# Nonlinear finite elements/Weak form of Poisson equation

## The Equivalent Variational Problem

So far, we have seen mathematical models in PDE form. That is not the only way of developing a model even though it is commonly used.

Many finite element models are based on an alternative form called the variational problem. The problem is formulated as one where the goal is to minimize a functional.

The variational form and the partial differential equation form are equivalent for the same problem. Each can be derived from the other.

Let us look at a simplified problem - the Poisson equation. Simplify it further by assuming that the temperature is prescribed to be zero on the entire boundary.

### Functional

The first stage is to find a functional that applies to the problem.This is the most difficult part of the process. One way of finding the right functional is to try out a number of different forms and see if they correspond to known differential equations. This process is relatively easy for linear problems but not for nonlinear problems.

Recall that a functional converts a function ($v(\mathbf {x} )$ ) to a real number.

For the Poisson equation, we can find a functional by thinking in terms of the membrane problem. In that problem, the total potential energy is stored energy of the membrane minus the work done by the force. The functional can be written in the form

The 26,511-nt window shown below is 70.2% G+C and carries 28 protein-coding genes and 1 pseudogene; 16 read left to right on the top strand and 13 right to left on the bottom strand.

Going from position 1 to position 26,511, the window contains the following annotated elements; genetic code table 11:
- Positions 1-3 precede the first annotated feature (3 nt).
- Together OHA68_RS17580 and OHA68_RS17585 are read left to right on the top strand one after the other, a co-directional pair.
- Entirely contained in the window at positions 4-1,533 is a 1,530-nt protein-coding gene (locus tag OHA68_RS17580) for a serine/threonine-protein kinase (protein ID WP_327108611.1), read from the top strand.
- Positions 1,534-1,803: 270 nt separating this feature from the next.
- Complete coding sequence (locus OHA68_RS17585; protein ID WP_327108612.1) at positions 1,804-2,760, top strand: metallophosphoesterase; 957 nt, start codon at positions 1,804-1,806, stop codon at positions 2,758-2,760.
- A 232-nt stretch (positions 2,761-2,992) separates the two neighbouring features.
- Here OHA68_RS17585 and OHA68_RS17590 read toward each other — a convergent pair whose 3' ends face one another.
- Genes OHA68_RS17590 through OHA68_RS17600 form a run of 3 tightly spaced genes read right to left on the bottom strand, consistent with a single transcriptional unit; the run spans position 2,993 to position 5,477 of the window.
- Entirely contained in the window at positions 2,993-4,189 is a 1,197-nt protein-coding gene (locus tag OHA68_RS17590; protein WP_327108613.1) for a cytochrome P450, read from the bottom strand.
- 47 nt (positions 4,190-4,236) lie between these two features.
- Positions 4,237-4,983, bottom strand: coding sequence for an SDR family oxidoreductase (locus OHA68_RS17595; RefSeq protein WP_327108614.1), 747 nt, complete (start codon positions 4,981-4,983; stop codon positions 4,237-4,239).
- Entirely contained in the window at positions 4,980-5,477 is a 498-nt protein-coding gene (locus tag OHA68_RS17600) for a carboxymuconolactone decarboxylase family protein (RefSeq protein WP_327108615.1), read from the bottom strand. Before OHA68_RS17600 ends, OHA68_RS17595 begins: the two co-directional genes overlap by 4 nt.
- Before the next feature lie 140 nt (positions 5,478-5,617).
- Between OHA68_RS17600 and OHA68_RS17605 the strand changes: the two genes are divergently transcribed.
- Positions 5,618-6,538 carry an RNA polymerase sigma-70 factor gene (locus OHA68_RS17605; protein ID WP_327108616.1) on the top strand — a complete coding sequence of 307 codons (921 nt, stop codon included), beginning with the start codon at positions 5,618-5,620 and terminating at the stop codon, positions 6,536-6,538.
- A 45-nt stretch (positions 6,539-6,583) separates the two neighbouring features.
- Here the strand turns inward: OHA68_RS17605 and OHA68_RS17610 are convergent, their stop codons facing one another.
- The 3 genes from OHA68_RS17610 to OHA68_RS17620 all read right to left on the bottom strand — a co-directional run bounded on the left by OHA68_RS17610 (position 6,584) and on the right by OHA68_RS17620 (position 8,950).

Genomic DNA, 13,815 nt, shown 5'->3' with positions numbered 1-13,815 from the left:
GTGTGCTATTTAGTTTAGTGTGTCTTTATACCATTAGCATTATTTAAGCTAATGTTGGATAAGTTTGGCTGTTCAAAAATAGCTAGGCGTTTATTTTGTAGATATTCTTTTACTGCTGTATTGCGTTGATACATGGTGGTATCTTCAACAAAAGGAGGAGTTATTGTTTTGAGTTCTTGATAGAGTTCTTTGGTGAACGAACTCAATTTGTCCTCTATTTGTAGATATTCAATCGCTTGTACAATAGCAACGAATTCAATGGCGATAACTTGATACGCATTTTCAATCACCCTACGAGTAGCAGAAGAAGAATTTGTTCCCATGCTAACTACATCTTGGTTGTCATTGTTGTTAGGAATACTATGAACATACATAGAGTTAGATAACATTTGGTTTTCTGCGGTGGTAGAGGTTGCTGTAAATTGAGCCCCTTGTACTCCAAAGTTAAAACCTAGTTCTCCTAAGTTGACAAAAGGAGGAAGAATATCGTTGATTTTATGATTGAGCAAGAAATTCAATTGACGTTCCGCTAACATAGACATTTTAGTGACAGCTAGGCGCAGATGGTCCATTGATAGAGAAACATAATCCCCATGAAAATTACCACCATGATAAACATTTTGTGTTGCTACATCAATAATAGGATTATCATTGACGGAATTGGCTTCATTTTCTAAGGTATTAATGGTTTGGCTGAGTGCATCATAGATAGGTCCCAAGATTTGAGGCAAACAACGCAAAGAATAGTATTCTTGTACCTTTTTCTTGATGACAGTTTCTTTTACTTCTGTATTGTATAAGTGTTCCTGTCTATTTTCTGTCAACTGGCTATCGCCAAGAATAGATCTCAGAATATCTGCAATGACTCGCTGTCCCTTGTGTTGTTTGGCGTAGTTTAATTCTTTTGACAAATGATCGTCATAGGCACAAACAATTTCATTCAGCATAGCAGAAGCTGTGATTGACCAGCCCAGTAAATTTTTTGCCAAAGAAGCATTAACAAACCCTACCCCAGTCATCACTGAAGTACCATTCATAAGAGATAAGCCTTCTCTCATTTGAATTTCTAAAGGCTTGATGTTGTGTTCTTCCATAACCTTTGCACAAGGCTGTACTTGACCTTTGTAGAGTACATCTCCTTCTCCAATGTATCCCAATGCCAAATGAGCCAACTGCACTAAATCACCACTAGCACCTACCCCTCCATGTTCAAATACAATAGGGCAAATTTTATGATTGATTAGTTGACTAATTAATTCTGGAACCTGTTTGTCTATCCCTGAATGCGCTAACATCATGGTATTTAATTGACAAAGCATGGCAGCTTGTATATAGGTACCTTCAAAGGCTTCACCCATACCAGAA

${\text{(18)}}\qquad I(v)={\frac {1}{2}}\int _{\Omega }|{\boldsymbol {\nabla }}v|^{2}~dV-\int _{\Omega }f~v~dV~.$

where $v\equiv v(\mathbf {x} )$ . The functional in equation (18) represents the total potential energy of the membrane. The first term of the functional represents the stored energy and the second term represents the work done by the applied forces. For the membrane the solution is the one that minimizes potential energy.

Since the same functional also works for the heat conduction problem (same PDE), we can minimize the functional to get at the temperature field that we seek.

### Minimization problem

The Poisson equation for the heat conduction problem can then be written as

${\text{Find a function}}~T~{\text{such that}}~I(T)\leq I(v)~{\text{for all admissible}}~v.$

What are admissible functions? In brief, these are functions that satisfy the following requirements (in this particular case)

• They are continuously differentiable on ${\bar {\Omega }}$  where ${\bar {\Omega }}:=\Omega \cup \Gamma$ .
• They satisfy the boundary condition $v=0$  on $\Gamma _{T}$ .

To summarize, the minimization problem is:

{\begin{aligned}&{\mathsf {Minimization~Problem~for~Poisson's~Equation}}\\&\\&{\text{Find a function}}~T~{\text{in}}~{\mathcal {X}}~{\text{that satisfies}}\\&\\&I(T)\leq I(v)~{\text{for all functions}}~v~{\text{in}}~{\mathcal {X}}\\&\\&{\text{where}}~I(v)={\frac {1}{2}}\int _{\Omega }|{\boldsymbol {\nabla }}v|^{2}~dV-\int _{\Omega }f~v~dV\\&\\&{\mathcal {X}}=\{{\text{Continuously differentiable functions on}}~{\bar {\Omega }}~{\text{that vanish on}}~\Gamma _{T}\}\end{aligned}} ### Finding a minimum

Let us take a simple function of one variable, say $h(x)$ . See Figure 1(a). If a minimum exists, we can find it by checking where the slope $h^{'}(x)=0$ .

A similar idea is used when we try to minimize a functional. See Figure 1(b).